Journal Article

Role of Power Distribution System Tests in Final Assembly of a Military Derivative Airplane

2009-11-10
2009-01-3121
Boeing has contracts for military application of twin engine airplanes generically identified in this paper as the MX airplane. Unlike previous derivatives, the MX airplanes are produced with a streamlined manufacturing process to improve cost and schedule performance. The final assembly of each MX airplane includes a series of integration tests, called factory functional tests (FFTs), which are modified from those of typical commercial versions and verify correctness of equipment installation and basic functionalities. Two airplanes have been through the production line resulting in a number of FFT lessons learned. Addressed are the power distribution lessons learned: 1) the expanded coverage of the basic automated power-on generation system test, 2) the need for a manual wire continuity test, 3) salient features of the power distribution tests, and 4) keys to make first pass power distribution test smooth and successful.
Technical Paper

Nitrogen Oxygen Recharge System (NORS) for the International Space Station

2009-07-12
2009-01-2413
The International Space Station (ISS) requires stores of Oxygen (O2) and Nitrogen (N2) to provide for atmosphere replenishment, direct crew member usage, and payload operations. Currently, supplies of N2/O2 are maintained by transfer from the Space Shuttle. Following Space Shuttle retirement in 2010, an alternate means of resupplying N2/O2 to the ISS is needed. The National Aeronautics and Space Administration (NASA) has determined that the optimal method of supplying the ISS with O2/N2 is using tanks of high pressure N2/O2 carried to the station by a cargo vehicle capable of docking with the ISS. This paper will outline the architecture of the system selected by NASA and will discuss some of the design challenges associated with this use of high pressure oxygen and nitrogen storage in the human spaceflight environment.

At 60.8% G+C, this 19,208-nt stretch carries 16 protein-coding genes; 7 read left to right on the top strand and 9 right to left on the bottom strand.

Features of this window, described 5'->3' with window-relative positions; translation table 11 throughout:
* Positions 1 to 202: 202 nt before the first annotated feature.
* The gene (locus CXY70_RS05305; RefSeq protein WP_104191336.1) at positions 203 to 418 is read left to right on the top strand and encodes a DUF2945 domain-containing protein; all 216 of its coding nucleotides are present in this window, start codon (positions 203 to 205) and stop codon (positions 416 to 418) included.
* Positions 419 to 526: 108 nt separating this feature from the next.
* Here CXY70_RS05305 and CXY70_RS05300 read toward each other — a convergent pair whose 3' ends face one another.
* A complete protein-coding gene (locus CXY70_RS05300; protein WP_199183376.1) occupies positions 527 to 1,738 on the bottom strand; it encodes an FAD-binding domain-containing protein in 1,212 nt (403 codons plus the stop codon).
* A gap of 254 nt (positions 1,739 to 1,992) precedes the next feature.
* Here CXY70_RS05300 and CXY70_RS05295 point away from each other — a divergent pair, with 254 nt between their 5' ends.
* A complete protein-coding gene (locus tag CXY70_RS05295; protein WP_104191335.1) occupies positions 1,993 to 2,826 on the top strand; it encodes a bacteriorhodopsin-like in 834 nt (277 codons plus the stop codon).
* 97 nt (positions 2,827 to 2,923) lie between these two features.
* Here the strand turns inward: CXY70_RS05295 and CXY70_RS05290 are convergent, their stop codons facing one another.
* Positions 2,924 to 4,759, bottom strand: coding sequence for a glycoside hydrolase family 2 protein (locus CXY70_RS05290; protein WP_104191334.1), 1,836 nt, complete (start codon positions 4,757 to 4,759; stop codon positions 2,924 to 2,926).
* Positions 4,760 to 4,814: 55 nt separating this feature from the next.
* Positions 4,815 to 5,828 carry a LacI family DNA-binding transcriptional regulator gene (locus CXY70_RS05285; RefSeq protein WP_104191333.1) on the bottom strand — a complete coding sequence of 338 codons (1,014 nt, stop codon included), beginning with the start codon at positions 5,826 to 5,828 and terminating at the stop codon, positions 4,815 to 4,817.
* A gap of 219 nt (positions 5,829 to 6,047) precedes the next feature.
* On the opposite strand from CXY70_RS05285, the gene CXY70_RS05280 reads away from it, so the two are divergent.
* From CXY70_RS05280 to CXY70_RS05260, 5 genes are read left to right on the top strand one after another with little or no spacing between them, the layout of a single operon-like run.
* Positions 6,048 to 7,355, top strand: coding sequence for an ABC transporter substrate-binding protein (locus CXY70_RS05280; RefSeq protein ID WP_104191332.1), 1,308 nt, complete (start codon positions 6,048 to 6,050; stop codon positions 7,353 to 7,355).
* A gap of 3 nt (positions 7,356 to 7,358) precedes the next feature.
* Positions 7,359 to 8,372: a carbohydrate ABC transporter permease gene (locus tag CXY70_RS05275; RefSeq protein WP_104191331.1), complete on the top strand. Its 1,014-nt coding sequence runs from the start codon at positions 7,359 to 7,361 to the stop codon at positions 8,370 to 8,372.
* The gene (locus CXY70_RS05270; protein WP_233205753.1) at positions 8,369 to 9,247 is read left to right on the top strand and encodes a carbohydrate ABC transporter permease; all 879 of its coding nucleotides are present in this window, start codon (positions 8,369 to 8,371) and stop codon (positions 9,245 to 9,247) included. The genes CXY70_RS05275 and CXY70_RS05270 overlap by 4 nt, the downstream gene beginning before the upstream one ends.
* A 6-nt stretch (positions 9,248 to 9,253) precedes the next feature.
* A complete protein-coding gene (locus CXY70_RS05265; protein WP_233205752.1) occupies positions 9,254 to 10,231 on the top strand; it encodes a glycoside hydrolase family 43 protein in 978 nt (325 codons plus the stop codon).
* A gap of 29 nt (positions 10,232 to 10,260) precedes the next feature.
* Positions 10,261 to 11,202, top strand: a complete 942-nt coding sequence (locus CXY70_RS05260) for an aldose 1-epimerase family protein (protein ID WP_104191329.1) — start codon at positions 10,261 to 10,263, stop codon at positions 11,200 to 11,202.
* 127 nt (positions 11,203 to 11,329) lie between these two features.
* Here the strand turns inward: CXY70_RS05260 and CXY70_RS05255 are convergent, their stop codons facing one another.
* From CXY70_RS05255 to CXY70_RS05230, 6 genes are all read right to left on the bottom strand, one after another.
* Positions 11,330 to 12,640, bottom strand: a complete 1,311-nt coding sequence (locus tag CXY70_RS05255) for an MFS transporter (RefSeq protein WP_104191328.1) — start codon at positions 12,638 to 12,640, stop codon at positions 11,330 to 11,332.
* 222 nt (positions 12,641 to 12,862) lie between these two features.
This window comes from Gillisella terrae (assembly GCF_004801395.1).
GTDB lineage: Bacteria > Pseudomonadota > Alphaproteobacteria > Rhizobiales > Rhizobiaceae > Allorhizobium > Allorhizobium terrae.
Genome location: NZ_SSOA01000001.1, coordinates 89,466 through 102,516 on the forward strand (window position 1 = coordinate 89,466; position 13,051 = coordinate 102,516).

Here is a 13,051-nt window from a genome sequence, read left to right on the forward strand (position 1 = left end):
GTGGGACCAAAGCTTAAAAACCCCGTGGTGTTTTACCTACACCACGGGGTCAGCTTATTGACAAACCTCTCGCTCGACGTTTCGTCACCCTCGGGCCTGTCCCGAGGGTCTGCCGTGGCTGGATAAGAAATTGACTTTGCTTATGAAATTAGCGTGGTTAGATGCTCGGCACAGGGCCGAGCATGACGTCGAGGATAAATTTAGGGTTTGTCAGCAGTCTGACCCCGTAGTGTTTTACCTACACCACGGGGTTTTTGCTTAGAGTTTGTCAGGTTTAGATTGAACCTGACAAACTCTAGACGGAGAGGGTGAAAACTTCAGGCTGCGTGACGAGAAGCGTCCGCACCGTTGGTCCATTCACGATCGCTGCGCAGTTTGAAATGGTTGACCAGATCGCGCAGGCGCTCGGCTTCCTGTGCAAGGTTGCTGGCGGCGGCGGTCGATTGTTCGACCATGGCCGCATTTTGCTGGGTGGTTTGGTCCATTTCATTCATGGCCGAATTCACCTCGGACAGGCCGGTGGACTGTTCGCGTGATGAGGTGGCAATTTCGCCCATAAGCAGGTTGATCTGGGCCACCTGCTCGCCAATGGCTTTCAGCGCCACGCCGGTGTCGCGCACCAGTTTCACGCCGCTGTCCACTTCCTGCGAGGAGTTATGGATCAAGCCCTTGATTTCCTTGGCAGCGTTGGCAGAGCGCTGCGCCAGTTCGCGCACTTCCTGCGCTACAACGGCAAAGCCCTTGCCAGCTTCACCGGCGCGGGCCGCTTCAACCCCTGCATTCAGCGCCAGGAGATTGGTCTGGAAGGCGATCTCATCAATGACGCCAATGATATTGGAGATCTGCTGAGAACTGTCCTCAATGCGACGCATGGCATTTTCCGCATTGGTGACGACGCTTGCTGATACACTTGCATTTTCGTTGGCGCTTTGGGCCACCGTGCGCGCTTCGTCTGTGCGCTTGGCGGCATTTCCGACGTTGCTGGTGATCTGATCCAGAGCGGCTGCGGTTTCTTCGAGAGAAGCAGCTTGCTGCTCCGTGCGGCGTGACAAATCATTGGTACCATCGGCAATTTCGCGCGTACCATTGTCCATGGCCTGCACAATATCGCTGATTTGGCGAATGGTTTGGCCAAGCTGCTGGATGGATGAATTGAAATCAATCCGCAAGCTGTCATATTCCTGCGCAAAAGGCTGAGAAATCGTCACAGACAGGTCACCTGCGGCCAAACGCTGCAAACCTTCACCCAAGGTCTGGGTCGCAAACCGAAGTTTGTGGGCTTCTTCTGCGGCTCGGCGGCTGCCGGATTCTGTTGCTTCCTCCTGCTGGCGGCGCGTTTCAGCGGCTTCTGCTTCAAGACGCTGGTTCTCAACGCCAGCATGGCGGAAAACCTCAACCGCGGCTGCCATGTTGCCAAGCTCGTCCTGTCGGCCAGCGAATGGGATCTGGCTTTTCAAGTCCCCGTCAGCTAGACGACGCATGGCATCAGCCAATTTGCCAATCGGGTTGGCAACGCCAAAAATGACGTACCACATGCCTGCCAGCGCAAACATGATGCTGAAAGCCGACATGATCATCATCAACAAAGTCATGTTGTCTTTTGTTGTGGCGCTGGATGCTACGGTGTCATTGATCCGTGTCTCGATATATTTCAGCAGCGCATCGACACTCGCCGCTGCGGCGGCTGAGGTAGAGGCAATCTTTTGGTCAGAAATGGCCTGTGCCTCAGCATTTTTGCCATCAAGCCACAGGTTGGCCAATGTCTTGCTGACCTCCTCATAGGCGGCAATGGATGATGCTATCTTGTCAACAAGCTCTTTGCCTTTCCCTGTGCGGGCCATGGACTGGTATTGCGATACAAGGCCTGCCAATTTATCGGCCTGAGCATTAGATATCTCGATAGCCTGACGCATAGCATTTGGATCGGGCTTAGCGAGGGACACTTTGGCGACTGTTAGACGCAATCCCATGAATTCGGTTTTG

Technical Paper

Modification of the USOS to Support Installation and Activation of the Node 3 Element

2009-07-12
2009-01-2416
The International Space Station (ISS) program is nearing an assembly complete configuration with the addition of the final resource node module in early 2010. The Node 3 module will provide critical functionality in support of permanent long duration crews aboard ISS. The new module will permanently house the regenerative Environment Control and Life Support Systems (ECLSS) and will also provide important habitability functions such as waste management and exercise facilities. The ISS program has selected the Port side of the Node 1 “Unity” module as the permanent location for Node 3 which will necessitate architecture changes to provide the required interfaces. The USOS ECLSS fluid and ventilation systems, Internal Thermal Control Systems, and Avionics Systems require significant modifications in order to support Node 3 interfaces at the Node 1 Port location since it was not initially designed for that configuration.